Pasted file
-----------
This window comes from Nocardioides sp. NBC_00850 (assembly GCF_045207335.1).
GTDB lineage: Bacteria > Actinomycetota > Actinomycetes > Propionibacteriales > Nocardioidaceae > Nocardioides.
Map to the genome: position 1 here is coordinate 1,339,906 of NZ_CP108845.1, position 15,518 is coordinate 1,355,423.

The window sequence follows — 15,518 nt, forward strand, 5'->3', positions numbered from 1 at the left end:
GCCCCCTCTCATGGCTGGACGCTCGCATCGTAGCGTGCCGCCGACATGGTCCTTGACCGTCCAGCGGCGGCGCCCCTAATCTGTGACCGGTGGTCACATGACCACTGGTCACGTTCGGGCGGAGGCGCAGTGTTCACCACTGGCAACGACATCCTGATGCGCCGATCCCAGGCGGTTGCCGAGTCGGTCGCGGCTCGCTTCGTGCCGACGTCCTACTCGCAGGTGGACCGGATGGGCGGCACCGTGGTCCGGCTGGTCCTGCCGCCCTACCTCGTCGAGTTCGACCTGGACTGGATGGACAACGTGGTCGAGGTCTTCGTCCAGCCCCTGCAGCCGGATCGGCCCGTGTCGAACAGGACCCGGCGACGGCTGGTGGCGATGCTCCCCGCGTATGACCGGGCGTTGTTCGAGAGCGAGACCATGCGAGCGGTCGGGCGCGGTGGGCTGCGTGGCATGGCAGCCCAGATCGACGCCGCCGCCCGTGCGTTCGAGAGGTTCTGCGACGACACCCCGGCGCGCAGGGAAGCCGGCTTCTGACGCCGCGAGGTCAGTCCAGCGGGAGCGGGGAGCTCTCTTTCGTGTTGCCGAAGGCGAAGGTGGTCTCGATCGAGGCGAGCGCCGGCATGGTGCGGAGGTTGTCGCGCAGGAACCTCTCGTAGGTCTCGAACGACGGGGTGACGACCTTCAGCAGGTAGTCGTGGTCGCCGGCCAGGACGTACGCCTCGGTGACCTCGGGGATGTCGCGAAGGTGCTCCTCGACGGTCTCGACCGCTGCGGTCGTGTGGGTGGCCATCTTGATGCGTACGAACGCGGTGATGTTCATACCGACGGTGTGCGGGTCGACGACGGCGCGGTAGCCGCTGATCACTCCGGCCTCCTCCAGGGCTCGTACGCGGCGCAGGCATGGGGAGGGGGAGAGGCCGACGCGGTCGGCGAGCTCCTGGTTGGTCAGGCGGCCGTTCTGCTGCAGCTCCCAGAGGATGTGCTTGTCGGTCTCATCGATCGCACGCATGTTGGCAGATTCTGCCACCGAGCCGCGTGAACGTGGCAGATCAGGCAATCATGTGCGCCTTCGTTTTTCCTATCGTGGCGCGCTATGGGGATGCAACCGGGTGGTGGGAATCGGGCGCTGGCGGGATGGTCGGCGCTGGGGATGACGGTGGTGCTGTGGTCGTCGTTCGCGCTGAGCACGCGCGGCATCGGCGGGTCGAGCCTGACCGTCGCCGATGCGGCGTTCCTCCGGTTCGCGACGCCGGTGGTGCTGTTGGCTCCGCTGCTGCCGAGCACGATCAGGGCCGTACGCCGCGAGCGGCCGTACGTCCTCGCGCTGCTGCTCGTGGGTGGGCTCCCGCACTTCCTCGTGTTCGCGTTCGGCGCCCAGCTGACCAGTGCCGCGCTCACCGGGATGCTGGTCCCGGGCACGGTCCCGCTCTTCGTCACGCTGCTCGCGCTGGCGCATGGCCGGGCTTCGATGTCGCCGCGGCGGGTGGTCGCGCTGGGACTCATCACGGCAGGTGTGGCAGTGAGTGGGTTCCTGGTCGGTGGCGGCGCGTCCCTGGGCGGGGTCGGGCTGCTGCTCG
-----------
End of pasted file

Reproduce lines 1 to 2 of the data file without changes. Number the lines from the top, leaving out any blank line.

This window comes from Nocardioides sp. NBC_00850 (assembly GCF_045207335.1).
GTDB lineage: Bacteria > Actinomycetota > Actinomycetes > Propionibacteriales > Nocardioidaceae > Nocardioides.